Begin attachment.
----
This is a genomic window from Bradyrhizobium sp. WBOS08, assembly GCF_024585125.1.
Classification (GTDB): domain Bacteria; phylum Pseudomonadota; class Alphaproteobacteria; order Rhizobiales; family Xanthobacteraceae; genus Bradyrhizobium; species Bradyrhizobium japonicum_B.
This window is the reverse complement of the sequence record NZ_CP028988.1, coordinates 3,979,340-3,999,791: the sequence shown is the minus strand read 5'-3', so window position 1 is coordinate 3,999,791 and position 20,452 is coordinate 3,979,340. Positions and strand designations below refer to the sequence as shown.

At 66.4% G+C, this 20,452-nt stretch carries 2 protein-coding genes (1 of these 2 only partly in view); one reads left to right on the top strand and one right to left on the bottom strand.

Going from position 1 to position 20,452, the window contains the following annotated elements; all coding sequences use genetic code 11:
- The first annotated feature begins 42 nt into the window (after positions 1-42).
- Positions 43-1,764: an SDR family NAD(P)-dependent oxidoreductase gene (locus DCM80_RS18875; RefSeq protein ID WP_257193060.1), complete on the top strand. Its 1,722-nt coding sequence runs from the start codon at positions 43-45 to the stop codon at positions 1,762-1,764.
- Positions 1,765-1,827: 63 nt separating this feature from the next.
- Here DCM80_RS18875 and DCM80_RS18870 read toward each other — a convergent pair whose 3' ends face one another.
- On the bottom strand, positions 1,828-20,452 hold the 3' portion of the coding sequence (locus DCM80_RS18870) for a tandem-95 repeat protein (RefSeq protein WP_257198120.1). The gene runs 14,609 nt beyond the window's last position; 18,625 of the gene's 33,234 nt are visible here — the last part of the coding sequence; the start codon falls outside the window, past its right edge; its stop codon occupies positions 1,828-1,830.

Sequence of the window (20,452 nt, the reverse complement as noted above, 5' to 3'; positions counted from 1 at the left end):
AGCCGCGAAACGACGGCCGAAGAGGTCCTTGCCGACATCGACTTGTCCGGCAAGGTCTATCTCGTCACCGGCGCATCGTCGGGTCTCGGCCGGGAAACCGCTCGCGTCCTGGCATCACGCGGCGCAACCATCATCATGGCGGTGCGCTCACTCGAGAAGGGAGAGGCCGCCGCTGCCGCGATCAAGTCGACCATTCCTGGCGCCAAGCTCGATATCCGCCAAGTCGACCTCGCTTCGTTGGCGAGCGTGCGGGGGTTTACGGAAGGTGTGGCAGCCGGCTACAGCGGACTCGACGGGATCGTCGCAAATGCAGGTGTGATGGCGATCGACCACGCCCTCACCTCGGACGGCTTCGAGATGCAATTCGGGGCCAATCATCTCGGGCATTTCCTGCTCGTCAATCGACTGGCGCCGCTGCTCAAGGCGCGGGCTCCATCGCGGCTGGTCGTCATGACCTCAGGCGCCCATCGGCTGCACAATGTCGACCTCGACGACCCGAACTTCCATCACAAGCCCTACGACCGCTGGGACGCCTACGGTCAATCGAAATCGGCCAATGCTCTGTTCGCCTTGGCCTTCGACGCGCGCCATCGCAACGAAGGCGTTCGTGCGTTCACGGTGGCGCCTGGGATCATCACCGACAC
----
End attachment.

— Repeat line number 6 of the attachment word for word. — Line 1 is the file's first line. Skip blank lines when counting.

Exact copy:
- The first annotated feature begins 42 nt into the window (after positions 1-42).